Sannen accepted the Admiral's words while Anne remained silent, but both noticed that the look on his face changed. "Sir. I do have some news from Vulcan. We have been informed that your mother is ill." Sannen accepted that news passively and the admiral continued. "I have taken it upon myself to make plans for you. The liner Helsig was due to leave orbit three hours ago. I had it held and booked passage for you both. The Helsig doesn't stop at Vulcan, but your brother and I have set up a rendezvous. He will be waiting in one of your private vessels. I hope this meets with your satisfaction."
"Yes. Yes, that will be fine. Admiral, was there any further news of my mother?"
"Yes. There is a personal tape for you." He opened a drawer and retrieved a cassette which he handed to Sannen. "There is one other thing, reporters. They've been waiting for several hours. I'm afraid we can't avoid them."
"Admiral, there is nothing I can say to reporters. My debriefing is not yet complete and I have explicit instructions that most of what happened on Razor's Edge will be classified."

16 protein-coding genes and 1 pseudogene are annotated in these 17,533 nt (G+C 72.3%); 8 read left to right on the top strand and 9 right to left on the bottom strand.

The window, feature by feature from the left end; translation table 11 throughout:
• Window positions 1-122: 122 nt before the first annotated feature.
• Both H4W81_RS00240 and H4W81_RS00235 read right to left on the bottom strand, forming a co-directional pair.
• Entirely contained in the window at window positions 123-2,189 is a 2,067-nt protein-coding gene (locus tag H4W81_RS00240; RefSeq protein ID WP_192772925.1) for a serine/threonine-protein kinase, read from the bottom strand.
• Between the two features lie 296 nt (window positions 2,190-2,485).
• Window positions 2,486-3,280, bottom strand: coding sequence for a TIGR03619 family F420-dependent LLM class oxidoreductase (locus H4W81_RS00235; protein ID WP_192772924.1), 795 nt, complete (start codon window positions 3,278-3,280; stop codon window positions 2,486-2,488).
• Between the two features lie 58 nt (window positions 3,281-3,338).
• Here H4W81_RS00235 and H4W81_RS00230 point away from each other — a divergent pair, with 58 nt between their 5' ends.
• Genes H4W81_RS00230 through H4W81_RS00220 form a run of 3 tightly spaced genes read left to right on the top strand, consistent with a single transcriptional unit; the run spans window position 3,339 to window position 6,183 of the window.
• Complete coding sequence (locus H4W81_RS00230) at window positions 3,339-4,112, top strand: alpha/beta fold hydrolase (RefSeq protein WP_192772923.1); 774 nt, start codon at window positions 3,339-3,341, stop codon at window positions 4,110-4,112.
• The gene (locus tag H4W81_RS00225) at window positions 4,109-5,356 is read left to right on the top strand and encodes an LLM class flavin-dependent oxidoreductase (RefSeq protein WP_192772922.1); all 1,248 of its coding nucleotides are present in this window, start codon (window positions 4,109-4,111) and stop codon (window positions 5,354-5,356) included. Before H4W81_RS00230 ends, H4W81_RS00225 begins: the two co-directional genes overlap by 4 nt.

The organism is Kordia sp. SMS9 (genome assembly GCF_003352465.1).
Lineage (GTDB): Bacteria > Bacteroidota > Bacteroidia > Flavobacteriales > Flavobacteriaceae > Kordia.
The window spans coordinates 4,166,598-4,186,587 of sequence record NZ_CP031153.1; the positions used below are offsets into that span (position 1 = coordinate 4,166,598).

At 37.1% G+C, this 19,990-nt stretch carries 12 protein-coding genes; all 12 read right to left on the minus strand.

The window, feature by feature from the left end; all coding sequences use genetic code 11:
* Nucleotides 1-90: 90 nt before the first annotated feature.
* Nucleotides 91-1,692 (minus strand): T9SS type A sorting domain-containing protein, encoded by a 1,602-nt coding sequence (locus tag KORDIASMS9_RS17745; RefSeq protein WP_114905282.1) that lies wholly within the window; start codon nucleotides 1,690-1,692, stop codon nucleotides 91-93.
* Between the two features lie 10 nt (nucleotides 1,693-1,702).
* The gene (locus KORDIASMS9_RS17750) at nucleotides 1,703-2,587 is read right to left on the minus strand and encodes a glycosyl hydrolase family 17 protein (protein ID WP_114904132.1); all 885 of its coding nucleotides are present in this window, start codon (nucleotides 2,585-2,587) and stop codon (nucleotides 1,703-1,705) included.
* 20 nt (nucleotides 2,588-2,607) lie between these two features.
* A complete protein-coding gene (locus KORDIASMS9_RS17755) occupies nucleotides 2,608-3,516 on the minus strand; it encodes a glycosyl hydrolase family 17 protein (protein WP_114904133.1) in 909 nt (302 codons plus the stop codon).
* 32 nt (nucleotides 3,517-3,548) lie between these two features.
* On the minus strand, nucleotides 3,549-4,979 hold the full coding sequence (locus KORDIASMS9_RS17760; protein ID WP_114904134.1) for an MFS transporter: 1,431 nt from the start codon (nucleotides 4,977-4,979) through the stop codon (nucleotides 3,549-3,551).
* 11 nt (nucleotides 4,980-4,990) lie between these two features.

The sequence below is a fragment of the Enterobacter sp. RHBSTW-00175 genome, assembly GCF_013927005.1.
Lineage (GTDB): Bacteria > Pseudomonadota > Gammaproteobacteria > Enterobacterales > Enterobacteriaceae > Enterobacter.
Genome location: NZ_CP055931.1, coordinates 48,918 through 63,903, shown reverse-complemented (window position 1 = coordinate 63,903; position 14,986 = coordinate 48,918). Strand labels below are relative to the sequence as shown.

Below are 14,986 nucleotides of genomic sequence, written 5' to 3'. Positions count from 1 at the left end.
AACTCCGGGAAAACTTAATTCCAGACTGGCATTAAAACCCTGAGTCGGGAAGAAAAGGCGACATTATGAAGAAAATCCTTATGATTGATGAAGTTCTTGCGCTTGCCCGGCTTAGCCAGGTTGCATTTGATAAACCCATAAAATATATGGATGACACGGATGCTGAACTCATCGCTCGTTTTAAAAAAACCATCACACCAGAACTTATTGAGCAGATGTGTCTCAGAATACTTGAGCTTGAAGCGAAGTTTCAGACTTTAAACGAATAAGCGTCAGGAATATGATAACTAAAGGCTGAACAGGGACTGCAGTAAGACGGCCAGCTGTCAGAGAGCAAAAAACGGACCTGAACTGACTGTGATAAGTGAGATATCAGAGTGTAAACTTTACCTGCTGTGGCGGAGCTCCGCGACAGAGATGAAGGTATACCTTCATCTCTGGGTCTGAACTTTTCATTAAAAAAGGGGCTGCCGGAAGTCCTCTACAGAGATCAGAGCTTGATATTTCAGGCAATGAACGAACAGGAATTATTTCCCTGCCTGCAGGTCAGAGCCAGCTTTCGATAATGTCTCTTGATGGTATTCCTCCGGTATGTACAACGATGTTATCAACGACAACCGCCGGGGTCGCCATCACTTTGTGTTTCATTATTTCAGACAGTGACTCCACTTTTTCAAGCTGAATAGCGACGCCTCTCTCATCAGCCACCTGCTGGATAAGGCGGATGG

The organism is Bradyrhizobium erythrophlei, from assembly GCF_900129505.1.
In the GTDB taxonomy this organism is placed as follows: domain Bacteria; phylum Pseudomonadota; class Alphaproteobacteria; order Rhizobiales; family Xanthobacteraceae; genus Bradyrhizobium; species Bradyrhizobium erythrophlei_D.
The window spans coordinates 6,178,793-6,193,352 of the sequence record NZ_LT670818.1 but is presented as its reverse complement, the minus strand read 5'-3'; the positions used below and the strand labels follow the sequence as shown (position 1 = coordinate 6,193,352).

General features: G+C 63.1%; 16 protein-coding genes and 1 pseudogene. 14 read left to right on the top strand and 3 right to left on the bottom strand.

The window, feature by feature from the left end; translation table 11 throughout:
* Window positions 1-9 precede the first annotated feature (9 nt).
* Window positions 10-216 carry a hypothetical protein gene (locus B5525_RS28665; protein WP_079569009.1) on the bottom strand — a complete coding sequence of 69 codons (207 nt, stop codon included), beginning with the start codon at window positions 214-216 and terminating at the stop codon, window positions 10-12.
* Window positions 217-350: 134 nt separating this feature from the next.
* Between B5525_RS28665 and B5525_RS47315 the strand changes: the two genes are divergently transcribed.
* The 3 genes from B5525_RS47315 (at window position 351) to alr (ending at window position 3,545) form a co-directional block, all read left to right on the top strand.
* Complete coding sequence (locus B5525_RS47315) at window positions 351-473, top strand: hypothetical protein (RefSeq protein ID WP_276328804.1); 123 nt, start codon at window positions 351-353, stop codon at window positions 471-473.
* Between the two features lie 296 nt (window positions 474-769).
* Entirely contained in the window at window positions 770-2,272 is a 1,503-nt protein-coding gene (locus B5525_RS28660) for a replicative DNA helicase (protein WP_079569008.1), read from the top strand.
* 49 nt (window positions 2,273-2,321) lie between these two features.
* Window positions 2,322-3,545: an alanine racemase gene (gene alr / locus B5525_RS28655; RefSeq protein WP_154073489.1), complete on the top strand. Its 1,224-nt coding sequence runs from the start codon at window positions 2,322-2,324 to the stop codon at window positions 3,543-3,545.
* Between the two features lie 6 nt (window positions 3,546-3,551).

"We know that, and the reporters know that, but their job demands that they try to get something out of you. And unfortunately we need good press. So, if you would give them a few minutes..."
"And tell them nothing," Sannen said. "Exactly, Ambassador."
" If we must."
As soon as they emerged from Star Base 16, they were surrounded by the reporters, and the questions started. Anne took a step backwards and let Sannen talk. Her head hurt and her mind buzzed with this new information. She was going to Vulcan, as Sannen's wife, to face his whole family, and she did not feel up to that at all. But Sannen's mother is sick and he needs to be there. Anne had noted the concern in his voice when he had asked for news of her.
After several minutes of badgering Sannen and getting nowhere, the reporters zeroed in on Anne. She was caught off guard and stammered through a few noncommital answers.
"But your ordeal, Mrs. Ambassador, what can you tell us about it? Were you afraid? After all, it was your first assignment for the Federation and you being newly married, it must have been some honeymoon. "
"If you will please excuse us. My husband's mother is ill, a liner is being held for us. We..."
"But, Ma' am, what are your plans?"
Anne did her best to keep the irritation out of her voice. "I believe that I have just stated our plans. We are going to Vulcan to be with my mother-in-law..."